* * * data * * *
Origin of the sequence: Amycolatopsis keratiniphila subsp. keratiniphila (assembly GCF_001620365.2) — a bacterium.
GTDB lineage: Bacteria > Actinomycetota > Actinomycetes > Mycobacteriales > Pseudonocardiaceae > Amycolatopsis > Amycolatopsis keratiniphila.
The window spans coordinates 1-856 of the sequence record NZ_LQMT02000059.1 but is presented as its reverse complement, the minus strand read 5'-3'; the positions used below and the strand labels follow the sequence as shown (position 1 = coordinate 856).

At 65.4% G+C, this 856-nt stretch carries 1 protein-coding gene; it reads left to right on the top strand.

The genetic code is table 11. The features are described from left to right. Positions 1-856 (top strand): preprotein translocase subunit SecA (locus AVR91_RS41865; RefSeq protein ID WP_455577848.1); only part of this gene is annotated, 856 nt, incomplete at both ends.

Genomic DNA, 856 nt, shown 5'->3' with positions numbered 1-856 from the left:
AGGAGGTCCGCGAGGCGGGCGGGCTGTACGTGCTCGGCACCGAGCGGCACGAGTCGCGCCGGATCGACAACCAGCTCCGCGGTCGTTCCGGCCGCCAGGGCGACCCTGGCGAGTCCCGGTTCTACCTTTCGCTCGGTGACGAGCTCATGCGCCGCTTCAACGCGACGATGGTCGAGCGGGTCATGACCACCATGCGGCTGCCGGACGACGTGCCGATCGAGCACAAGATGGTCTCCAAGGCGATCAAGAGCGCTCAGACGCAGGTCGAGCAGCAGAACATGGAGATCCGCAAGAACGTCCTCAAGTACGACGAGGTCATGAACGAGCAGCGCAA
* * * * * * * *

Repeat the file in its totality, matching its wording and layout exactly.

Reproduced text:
Origin of the sequence: Amycolatopsis keratiniphila subsp. keratiniphila (assembly GCF_001620365.2) — a bacterium.
GTDB lineage: Bacteria > Actinomycetota > Actinomycetes > Mycobacteriales > Pseudonocardiaceae > Amycolatopsis > Amycolatopsis keratiniphila.
The window spans coordinates 1-856 of the sequence record NZ_LQMT02000059.1 but is presented as its reverse complement, the minus strand read 5'-3'; the positions used below and the strand labels follow the sequence as shown (position 1 = coordinate 856).

At 65.4% G+C, this 856-nt stretch carries 1 protein-coding gene; it reads left to right on the top strand.

The genetic code is table 11. The features are described from left to right. Positions 1-856 (top strand): preprotein translocase subunit SecA (locus AVR91_RS41865; RefSeq protein ID WP_455577848.1); only part of this gene is annotated, 856 nt, incomplete at both ends.

Genomic DNA, 856 nt, shown 5'->3' with positions numbered 1-856 from the left:
AGGAGGTCCGCGAGGCGGGCGGGCTGTACGTGCTCGGCACCGAGCGGCACGAGTCGCGCCGGATCGACAACCAGCTCCGCGGTCGTTCCGGCCGCCAGGGCGACCCTGGCGAGTCCCGGTTCTACCTTTCGCTCGGTGACGAGCTCATGCGCCGCTTCAACGCGACGATGGTCGAGCGGGTCATGACCACCATGCGGCTGCCGGACGACGTGCCGATCGAGCACAAGATGGTCTCCAAGGCGATCAAGAGCGCTCAGACGCAGGTCGAGCAGCAGAACATGGAGATCCGCAAGAACGTCCTCAAGTACGACGAGGTCATGAACGAGCAGCGCAA